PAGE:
Online Exclusive: The Database Tool Versus the Marketing Goals

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Database specialists tend to focus on their tools, whereas marketing specialists tend to focus on their goals.


Albert Einstein said, "If you can't explain something in such a way a child can understand it, you probably don't understand it yourself." Marketers should consider this when assessing what they would do with a new tool. If they can't clearly describe how it will help them meet their goals, they probably don't need it.


Tools that could be useful in the future are useless today. The fact is that the only tools marketers need are tools that help them meet their goals. And most goals are short term: the next month, the next quarter.


For example, consider a typical company's plans to build a marketing database to improve customer communications. It consists of three major steps, in this order:


· Identify and gather data.


· Implement OLAP (online analytical processing).


· Analyze and segment customers and prospects.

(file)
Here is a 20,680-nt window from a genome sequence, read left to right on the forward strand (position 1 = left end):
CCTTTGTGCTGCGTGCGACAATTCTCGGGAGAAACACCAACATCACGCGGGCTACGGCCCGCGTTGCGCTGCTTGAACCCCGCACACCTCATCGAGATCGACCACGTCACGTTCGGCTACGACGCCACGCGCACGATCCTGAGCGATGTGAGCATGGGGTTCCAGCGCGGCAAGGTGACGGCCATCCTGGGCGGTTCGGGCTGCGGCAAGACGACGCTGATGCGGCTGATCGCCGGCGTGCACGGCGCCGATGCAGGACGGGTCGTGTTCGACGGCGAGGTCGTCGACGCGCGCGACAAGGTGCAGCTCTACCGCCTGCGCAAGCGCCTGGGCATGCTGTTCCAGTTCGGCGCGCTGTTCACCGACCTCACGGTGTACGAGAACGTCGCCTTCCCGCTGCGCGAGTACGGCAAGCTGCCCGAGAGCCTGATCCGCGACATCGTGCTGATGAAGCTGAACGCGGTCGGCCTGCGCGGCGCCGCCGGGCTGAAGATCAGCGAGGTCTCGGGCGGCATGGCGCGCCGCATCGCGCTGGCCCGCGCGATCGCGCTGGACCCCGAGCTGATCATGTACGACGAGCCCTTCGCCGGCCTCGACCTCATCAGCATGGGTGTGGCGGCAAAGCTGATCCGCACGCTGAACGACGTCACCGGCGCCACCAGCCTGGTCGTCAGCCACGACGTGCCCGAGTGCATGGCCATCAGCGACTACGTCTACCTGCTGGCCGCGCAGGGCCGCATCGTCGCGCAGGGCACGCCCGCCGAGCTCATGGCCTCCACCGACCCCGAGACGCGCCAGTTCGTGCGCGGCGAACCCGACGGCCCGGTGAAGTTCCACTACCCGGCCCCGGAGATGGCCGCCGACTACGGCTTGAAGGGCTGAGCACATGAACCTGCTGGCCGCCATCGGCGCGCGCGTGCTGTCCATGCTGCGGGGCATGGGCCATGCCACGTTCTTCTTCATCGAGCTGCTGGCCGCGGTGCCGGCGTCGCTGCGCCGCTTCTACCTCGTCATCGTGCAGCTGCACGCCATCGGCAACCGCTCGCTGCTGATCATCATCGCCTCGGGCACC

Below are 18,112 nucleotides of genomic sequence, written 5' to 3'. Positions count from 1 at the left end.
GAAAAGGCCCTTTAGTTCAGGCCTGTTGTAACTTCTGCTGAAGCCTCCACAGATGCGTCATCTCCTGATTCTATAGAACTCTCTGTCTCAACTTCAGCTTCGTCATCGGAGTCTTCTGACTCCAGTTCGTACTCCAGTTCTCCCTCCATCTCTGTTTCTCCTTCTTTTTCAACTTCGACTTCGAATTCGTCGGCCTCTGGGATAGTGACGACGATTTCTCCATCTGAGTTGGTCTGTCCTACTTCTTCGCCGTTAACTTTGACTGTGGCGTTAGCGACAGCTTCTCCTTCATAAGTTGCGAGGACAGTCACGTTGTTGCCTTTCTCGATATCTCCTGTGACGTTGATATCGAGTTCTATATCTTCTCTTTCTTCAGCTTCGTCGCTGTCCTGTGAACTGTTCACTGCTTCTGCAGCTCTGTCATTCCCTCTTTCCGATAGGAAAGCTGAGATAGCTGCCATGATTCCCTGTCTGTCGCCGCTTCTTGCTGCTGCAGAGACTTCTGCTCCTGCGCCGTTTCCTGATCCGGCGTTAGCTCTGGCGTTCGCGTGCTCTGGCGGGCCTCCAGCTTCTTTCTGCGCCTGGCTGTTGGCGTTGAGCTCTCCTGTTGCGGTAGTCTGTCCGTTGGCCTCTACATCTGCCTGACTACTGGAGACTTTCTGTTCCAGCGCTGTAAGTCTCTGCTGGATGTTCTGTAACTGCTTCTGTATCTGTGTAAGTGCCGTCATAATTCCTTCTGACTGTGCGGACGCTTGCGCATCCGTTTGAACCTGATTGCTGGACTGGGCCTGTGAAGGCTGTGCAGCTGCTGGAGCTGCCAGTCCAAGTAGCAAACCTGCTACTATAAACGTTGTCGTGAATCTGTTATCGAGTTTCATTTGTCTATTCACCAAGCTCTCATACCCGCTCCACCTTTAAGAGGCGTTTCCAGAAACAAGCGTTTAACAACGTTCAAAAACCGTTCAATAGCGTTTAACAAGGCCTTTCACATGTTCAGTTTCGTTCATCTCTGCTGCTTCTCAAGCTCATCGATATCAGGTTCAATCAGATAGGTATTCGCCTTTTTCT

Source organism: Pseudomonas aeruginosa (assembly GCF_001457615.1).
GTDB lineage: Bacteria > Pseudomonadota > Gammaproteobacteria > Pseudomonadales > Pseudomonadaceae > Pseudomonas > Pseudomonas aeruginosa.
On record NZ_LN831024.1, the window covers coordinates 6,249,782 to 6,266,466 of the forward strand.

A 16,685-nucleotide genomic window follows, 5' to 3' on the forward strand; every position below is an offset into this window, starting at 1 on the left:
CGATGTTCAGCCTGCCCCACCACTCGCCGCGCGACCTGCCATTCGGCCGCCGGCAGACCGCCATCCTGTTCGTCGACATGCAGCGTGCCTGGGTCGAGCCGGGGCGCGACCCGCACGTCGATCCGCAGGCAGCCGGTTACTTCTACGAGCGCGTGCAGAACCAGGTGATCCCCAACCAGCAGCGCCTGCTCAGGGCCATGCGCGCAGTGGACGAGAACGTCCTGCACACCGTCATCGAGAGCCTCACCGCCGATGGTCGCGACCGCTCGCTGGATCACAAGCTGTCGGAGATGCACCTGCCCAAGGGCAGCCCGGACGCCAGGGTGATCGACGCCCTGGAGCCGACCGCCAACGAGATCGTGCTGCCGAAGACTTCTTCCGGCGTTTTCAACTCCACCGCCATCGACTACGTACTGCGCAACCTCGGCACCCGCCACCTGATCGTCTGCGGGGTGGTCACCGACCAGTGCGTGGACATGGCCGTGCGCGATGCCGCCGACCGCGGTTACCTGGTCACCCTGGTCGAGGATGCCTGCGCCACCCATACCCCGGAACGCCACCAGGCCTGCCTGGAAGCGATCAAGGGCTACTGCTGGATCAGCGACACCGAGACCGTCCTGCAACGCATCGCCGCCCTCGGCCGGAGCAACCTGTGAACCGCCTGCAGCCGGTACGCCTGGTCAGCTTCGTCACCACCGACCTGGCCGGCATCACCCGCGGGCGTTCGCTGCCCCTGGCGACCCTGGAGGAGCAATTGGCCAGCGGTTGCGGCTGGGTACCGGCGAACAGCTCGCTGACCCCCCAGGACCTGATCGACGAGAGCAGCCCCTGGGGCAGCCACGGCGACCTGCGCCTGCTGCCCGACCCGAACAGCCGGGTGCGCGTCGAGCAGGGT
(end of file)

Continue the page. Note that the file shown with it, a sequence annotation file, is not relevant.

Now for you marketers out there, a few questions:


1. If you had not analyzed and segmented your customers and prospects yet, what would you do with OLAP that would help meet marketing goals?


2. How much longer will it take to implement OLAP than it would to simply analyze the data offline?


3. After you have analyzed and segmented your customers and prospects, how will OLAP help meet your marketing goals?


4. What does OLAP cost compared to its expected value?


Granted, OLAP is a "cool tool." It's cutting edge. But is it necessary? Without a clear, simple explanation and a reasonable cost/benefit analysis, probably not.


Cool or not, an expensive unneeded tool is a failure. Unfortunately, there are many "cool tools" marketers can have. Typically, they are the tools that drive the cost of CRM systems into the millions and tens of millions, and then go unused.


It makes more sense to build a simple marketing database that does what is needed today but will be outgrown in a few years than it does to spend millions on a database that won't be ready for a few years and may not work even then. Figure out what you will use and build only that.


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